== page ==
The command-line operation above can be trivially converted to code. Such operations are not intended for end-users, it is given here just to show some detail of this aspect of interoperability.

The TCPROS carrier

User data transmitted between ROS programs is typically carried to the "TCPROS" protocol. This is much more efficient than XML/RPC. A carrier called tcpros_carrier has been added to YARP in order to speak this protocol. We deal here with transmitting user data as an uninterpreted binary blob from YARP to ROSCORE or from ROSCORE to YARP. The issue of how that data can be correctly interpreted on both sides needs to be separately addressed.

There are two very different kinds of data flow that may be happening across a TCPROS connection, from ROSCORE's perspective:

  • "Service" data - essentially an RPC command/reply data flow initiated by a client, directed at a server.
  • "Topic" data - a stream of data from one "publisher" to one "subscriber". Initiation of this stream is a little complicated.

We can use regular YARP ports to act as publishers, subscribers, service-servers and service-clients. The ROS notion of a "Topic" is addressed separately; in summary it just affects the initiation/termination of connections and doesn't materially affect what a carrier needs to do.

There is not much that a tcpros_carrier needs to do. Here's what it does:

  • Produce/consume TCPROS headers (a list of "key=value" strings). The headers may need to include side information, such as the name of the ROS topic; such information is passed to the carrier using "carrier modifiers".
  • We choose to produce/consume a small header on the YARP side of a connection, for compatibility with the Bottle format on that side. This header does not need to be transmitted, it is in effect "virtual". It could be eliminated, but has been convenient for testing.

As an example: suppose we want to use a ROS service that adds two 64-bit integers and gives back a 64-bit result. Here's how to do it from the command line: (we assume that the "/roscore" master has been registered in YARP as in the example earlier)

Maybe we should better explain that in this case we use separate nameservers and manually make ros resources visible to yarp.
 echo "lookupNode dummy_caller_id /add_two_ints_server" | yarp rpc xmlrpc://roscore
 [prints] 1 "node api" "http://contact:37291/"
 yarp name register /add_two_ints_server tcp contact 37291
 echo "requestTopic dummy /add_two_ints ((TCPROS))" | yarp rpc xmlrpc://add_two_ints_server
 [prints] 1 "" (TCPROS contact 38265)
 yarp name register /adder tcp contact 38265
 echo "{ 8 0 0 0   0 0 0 0   2 0 0 0   0 0 0 0}" | yarp rpc tcpros+service./add_two_ints://adder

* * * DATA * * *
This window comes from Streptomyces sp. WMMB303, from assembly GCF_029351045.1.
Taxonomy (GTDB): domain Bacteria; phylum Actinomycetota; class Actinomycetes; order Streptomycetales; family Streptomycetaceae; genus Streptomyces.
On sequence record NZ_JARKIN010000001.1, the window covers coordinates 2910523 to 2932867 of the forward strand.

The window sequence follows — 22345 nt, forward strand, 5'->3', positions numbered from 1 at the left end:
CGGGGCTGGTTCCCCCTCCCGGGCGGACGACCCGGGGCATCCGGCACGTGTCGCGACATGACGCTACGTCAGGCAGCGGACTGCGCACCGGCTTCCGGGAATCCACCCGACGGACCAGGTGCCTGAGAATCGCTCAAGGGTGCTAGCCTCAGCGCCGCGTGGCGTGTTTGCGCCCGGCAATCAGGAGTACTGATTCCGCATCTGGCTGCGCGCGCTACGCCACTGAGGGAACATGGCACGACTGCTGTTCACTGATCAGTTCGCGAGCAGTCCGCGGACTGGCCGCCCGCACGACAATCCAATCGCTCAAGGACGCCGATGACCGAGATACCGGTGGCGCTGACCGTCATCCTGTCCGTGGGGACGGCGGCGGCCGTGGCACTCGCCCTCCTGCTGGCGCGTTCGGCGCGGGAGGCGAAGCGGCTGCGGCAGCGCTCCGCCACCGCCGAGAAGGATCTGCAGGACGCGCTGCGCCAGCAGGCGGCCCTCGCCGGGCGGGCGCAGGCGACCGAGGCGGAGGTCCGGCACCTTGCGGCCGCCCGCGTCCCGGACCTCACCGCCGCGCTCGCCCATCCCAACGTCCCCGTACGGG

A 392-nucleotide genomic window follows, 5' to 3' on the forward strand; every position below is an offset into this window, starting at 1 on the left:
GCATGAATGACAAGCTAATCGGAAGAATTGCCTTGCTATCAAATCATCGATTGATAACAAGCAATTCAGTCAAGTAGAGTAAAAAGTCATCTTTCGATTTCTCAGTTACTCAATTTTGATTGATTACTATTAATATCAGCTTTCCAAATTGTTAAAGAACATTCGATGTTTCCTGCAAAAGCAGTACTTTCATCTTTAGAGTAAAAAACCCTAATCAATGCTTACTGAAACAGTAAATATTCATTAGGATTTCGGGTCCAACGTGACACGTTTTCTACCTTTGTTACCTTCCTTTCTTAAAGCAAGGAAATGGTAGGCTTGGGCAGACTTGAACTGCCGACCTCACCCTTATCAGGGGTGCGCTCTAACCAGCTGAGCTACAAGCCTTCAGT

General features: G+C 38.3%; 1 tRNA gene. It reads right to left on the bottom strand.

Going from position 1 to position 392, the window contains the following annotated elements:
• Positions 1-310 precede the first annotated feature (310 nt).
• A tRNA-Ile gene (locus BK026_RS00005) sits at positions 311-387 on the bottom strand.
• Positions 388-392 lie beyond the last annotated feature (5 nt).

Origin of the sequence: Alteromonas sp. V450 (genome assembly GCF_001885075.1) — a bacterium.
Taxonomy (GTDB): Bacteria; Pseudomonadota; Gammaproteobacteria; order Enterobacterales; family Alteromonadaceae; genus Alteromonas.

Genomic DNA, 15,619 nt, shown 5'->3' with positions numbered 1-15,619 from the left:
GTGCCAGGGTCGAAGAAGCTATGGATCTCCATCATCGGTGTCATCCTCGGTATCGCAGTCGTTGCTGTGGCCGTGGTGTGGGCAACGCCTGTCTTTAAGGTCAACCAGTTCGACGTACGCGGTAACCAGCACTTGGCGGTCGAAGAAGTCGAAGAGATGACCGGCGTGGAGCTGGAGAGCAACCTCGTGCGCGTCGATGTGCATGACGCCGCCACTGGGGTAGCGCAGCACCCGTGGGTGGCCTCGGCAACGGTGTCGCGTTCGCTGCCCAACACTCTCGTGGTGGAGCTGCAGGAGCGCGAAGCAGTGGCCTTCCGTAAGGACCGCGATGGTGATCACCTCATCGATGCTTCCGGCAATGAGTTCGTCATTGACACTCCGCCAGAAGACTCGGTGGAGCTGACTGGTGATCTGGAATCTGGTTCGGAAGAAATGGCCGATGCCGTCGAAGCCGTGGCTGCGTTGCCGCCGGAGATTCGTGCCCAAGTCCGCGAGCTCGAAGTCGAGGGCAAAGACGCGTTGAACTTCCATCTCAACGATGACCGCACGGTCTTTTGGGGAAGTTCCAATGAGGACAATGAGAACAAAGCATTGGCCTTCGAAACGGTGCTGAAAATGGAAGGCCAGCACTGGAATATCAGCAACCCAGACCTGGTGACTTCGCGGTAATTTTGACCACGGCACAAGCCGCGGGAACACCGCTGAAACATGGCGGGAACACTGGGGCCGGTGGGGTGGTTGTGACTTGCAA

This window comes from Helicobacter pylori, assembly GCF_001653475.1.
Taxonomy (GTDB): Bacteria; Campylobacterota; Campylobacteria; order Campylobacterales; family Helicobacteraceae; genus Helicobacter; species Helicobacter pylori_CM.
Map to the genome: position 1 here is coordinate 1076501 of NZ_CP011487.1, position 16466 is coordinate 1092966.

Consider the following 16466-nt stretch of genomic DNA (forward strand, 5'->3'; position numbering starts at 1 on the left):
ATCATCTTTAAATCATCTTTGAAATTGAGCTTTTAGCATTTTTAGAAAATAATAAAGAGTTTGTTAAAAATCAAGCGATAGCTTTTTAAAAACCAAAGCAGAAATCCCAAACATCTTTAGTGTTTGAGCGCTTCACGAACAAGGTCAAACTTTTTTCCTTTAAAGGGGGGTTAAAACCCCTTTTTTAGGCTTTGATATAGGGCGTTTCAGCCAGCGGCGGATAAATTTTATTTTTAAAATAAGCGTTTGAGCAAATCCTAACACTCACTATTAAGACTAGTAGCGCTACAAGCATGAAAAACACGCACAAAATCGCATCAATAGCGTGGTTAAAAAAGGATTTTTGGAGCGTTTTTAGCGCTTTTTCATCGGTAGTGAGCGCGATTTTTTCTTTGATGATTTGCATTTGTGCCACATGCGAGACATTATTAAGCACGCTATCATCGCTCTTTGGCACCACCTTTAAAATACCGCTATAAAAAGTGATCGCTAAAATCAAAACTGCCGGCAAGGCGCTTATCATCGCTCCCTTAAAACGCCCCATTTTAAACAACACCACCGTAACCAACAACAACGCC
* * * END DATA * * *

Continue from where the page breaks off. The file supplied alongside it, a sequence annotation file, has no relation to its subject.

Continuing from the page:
# we get back { 10 0 0 0 0 0 0 0 }, which is 8 + 2

The syntax tcpros+service./add_two_ints tells the yarp port to use the protocol tcpros and the that we talk to a service on node /add_two_ints.

As another example: suppose we wanted to receive messages from a ROS node called "/talker" that outputs messages on the "/chatter" topic. Let's start a simple YARP program to consume such messages:

 yarp read /read  # or make a program with an input port

Now to connect it up we would do something like:

 echo "lookupNode dummy_id /talker" | yarp rpc xmlrpc://roscore
 [prints] 1 "node api" "http://contact:37291/"
 yarp name register /talker tcp contact 37291
 echo "requestTopic dummy_id /chatter ((TCPROS))" | yarp rpc xmlrpc://talker
 [prints] 1 "" (TCPROS contact 38265)
 yarp name register /talker/chatter tcp contact 38265
 yarp connect /read /talker/chatter tcpros+topic./chatter

The "yarp read" program should now show a stream of binary blobs rendered in text format, corresponding to the strings generated by "/talker".

How about sending messages to a ROS subscriber? It turns out the subscriber has to be convinced to initiate this connection, and will first need to talk to a "slave" node via XML/RPC. This can easily be achieved in YARP by a temporary port. See the example in the README.TXT bundled with the tcpros_carrier in YARP.

It is clear that connection initiation between YARP and ROS requires some orchestration. For the moment, the necessary logic has been bundled into a simple helper program called "yarpros", which currently has the following functionality:

yarpros roscore <hostname> <port number>
 -- tell yarp how to reach the ros master
 -- example: yarpros roscore 192.168.0.1 11311
 yarpros import <name>
 -- import a ROS name into YARP
 -- example: yarpros import /talker
 yarpros read <yarpname> <nodename> <topicname>
 -- read to a YARP port from a ROS node's contribution to a topic
 -- example: yarpros read /read /talker /chatter